A lot of interesting developments in the past couple of days as California continues its long journey toward comprehensive health care reform. Here’s some of the highlights. Details will follow in the next few days — or become totally irrelevant.
- There’s now a new, improved ABX1-1 (Nunez). According to a story by Laura Kurtzman of the Associated Press, the package requires all residents to obtain health care coverage, implements a one-to-six percent payroll tax on employers, and raises the cigarette tax. (One of the few remaining issues left to resolve is whether the tobacco tax will be raised by $1.50 or $2.00 per pack). The “affordability exemption” demanded by Labor and others is gone, but households earning up to 400 percent of the Federal Poverty Level would receive tax subsidies if premiums exceed 5.5 percent of their income; and for those earning up to 700 percent of the FPL tax credits would kick in if their premiums exceeded 10 percent of their income. As is apparent, negotiators made a lot of changes to the ABX1-1 passed by the Assembly Health Committee last month. Understanding the package will require a thorough review.
- Assembly Members don’t have much time for that review. Speaker Nunez has announced a vote on the compromise by the full Assembly on Monday, December 21st. Or, of course, they could skip reading the bill and simply vote the way their party leaders tell them. In either event, the result is likely to be the same: expect the Assembly to pass ABX1-1 on a party line vote.
- Senate President Pro Tem Don Perata called passage of health care reform legislation before Sacramento addresses the state’s looming budget crisis “imprudent and impolitic.” He told Senate colleagues not to expect to meet before the end of 2007. (This is significant because, depending on who you talk to, work on the initiative to finance ABX1-1 needs to begin next week or early-January if the measure is to be on the November 2008 ballot).
- Governor Arnold Schwarzenegger and Speaker Nunez have already begun positioning their compromise as being a financial boon for the state. According to a statement issued by the Governor’s office, health care reform would “bring billions of dollars of badly needed money to our healthcare system and ensure that future Governors will not have to make the decisions we are being forced to make today.” Central to this argument is the relief ABX1-1 provides the General Fund in connection with MediCal financing. By using a tax on hospitals to raise the reimbursement rate, California providers will benefit from increased federal matching funds.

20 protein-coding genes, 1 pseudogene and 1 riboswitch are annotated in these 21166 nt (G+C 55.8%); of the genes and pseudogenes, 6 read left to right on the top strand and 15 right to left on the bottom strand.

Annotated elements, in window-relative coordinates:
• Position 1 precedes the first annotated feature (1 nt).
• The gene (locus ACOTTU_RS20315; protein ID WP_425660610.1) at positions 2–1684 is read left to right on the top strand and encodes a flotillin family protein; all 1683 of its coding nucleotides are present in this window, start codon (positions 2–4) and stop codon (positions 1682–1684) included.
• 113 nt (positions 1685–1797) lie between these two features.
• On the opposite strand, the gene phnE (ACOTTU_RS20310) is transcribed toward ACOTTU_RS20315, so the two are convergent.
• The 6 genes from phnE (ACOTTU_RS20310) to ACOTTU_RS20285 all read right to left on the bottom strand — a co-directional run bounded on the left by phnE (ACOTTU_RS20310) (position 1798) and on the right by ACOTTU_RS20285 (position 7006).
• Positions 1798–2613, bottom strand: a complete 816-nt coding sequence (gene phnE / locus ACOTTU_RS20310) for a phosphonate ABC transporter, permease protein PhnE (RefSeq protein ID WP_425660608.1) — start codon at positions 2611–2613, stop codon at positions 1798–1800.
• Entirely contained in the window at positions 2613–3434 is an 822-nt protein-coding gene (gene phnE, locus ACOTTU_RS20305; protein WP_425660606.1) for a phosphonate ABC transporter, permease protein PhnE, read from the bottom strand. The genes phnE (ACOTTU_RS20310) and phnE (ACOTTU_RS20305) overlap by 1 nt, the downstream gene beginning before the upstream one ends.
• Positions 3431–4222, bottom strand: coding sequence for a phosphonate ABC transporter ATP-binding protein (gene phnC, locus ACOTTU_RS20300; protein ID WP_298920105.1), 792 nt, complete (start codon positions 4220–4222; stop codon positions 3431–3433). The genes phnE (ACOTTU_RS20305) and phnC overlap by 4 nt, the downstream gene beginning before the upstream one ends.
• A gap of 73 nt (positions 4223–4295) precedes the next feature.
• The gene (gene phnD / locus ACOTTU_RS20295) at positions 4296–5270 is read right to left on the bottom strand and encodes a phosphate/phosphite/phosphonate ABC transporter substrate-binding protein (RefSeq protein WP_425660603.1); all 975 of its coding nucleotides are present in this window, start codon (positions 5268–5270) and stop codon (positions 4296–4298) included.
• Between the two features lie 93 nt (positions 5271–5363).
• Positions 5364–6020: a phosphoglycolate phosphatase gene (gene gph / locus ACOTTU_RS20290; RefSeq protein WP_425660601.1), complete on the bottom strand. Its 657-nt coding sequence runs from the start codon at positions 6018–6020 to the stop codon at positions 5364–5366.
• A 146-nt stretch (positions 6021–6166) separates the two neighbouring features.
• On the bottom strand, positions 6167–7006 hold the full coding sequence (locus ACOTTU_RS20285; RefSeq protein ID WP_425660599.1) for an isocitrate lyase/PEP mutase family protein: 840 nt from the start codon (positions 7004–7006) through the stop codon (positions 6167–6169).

There’s a whole lot to digest here. It’s a complicated package and with lots of nooks and crannies for devils to hide in. Whether understanding the bill will be worth the effort depends a great deal on Senator Perata.
It will be difficult for him to claim that what was “imprudent and impolitic” on Thursday is sound public policy on Monday. But both the Governor and Speaker are working hard to position their health care reform package as good for the state’s economy and budget. If their argument gains traction with the media and the public Senator Perata would have the coverage he would need to reverse course and push the compromise through the Senate. If that’s what he wants to do.
That’s unclear, however. He’s made very complimentary statements about the compromise, calling it better than he thought would emerge from the long and arduous negotiations. But he also seems genuinely focused on dealing with what could be a $14 billion budget deficit.
Over the next few days, it will be important to keep an eye on how various stakeholders respond to ABX1-1. Has it crossed the line in the sand Labor and its allies drew during the November 14th Assembly Health Committee hearing? Or has that line shifted to the right in the past month? Will the business community consider the reform package a benefit to their bottom lines or a drag on it? What do doctors think about the package? The carriers? Agents? Editorial boards?
If keeping track of how all these folks respond to the compromise seems too daunting a task, it’s easy to simply things: just watch for what Senator Perata. Because the fate of health care reform is largely in his hands now.